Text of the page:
Sneezing actually can mean they are displaying Myco; most rats have it.

The only ones I have read who do not have it (if it is still true) are laboratory rats (staff sometimes will let you adopt one or more they are going to put down); otherwise, the Myco is dormant; this is what all experts I have been reading say: It is just the way it is, now:

So, have them checked by a vet, of course, but you keep an eye on them looking for lethargy, runny eyes, sneezing, general signs of illness:

Keep them cool (60 to 85 MAX Fahrenheit), plenty of water available (fresh; change it at least once a day; as you have more than one rat--and add the ice).

I don't try to pick up Mannie.

I did that ONE time and it was a mistake--it made him distrust me, and I had to work to earn some of that trust back.

Now I understand that going slowly, giving him spoon fed food and making him reach for it, lying down so he can explore my body and get my scent on him, and even letting him take a long piece of favorite food from my mouth (which he enjoys doing) is a better way to bond, build a solid foundation.

It would have been ideal of course to get just weaned, very socialized rats (two males) but that is not how I got mine: I fell in love with a feeder in a pet store who was gonna be snake food.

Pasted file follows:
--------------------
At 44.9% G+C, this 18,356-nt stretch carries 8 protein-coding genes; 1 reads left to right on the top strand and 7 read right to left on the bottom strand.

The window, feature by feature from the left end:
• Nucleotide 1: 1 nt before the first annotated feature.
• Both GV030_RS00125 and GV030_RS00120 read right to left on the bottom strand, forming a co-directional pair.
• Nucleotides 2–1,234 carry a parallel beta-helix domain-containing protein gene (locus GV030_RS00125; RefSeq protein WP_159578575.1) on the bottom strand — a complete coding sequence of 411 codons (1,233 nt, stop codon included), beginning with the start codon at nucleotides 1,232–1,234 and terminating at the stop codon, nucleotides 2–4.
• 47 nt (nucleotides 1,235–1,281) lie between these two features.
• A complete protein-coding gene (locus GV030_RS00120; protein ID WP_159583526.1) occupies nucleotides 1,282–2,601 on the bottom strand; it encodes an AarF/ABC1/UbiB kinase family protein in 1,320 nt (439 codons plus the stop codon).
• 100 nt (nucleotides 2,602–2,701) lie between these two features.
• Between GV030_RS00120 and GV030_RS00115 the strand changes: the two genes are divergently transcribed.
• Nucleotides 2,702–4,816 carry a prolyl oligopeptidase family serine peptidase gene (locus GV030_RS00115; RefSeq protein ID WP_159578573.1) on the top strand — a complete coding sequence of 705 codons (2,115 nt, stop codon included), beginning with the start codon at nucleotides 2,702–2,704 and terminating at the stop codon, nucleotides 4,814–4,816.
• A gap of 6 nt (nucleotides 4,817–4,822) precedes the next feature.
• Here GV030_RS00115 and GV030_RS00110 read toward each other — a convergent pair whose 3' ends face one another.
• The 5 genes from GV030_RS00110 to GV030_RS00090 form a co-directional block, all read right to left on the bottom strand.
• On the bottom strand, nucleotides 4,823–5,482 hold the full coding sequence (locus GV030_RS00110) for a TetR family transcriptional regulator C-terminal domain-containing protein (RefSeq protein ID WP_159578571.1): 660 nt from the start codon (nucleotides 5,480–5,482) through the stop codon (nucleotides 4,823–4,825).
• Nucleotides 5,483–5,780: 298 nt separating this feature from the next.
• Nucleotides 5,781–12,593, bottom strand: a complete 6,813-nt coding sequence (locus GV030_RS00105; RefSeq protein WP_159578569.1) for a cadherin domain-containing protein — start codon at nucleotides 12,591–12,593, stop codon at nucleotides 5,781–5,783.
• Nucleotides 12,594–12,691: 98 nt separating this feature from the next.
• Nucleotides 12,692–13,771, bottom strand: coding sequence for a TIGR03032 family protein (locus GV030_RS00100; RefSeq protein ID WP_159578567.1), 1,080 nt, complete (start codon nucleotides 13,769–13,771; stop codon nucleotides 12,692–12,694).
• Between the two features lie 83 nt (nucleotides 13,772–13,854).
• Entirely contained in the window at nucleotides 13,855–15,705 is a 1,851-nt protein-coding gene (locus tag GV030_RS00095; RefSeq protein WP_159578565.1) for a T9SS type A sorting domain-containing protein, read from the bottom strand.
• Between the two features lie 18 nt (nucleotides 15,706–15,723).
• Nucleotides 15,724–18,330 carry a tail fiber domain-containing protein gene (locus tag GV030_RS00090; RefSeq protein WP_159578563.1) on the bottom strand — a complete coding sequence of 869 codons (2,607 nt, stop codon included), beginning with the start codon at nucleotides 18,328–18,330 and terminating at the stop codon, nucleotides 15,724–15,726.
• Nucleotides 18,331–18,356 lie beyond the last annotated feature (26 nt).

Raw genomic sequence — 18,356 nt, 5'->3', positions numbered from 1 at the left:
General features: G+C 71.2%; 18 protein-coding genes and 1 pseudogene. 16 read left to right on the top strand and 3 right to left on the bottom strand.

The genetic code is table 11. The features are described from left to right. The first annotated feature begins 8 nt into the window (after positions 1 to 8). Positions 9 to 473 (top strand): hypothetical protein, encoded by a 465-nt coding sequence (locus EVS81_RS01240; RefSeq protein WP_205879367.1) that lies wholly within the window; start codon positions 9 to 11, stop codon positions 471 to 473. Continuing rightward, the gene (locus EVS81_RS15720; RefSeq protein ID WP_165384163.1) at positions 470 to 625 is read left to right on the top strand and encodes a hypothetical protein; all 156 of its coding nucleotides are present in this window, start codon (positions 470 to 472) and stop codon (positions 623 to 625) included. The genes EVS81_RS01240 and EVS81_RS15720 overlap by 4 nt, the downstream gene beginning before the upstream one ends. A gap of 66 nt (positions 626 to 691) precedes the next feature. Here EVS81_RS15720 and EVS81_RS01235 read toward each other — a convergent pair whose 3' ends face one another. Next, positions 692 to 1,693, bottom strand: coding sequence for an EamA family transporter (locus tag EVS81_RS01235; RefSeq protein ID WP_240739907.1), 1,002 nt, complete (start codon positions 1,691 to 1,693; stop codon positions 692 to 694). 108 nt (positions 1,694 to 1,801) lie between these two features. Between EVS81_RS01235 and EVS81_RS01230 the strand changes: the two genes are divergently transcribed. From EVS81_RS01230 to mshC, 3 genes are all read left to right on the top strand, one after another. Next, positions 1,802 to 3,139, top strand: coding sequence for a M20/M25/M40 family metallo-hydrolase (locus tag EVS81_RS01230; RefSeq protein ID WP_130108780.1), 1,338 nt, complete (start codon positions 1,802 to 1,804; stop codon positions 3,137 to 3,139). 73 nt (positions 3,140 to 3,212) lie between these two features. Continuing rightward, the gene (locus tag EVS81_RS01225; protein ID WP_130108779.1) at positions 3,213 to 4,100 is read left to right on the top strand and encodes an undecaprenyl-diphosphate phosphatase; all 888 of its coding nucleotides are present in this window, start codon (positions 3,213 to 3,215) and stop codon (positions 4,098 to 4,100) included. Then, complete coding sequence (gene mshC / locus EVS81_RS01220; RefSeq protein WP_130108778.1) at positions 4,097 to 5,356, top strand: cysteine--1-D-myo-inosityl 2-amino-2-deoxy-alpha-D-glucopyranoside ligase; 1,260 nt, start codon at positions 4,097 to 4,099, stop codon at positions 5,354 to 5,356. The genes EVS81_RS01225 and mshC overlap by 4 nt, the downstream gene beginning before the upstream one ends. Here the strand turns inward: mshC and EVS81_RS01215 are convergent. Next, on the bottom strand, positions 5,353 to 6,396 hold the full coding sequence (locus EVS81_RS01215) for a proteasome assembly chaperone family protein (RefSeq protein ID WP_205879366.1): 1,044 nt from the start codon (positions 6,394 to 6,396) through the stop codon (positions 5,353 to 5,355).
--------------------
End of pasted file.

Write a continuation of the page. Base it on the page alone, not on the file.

He was separate from the others lying all over each other; he had one hand up on the aquarium glass and he was watching me right in the eye. So I put a finger in next to him, carefully, slowly and left it there. He sniffed it, then he licked it. That was it--I said 'I'll take this one!'

And Mannie didn't get eaten by a snake. He got adopted by a rat lady, instead. (✿◠‿◠)
 

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My rat was the same way when I first got her, but eventually, she changed all of that. Now she drinks all the time, loves people and the outside world, and never sneezes. It just takes time for them to get used to things me thinks, especially if you got them from a pet store.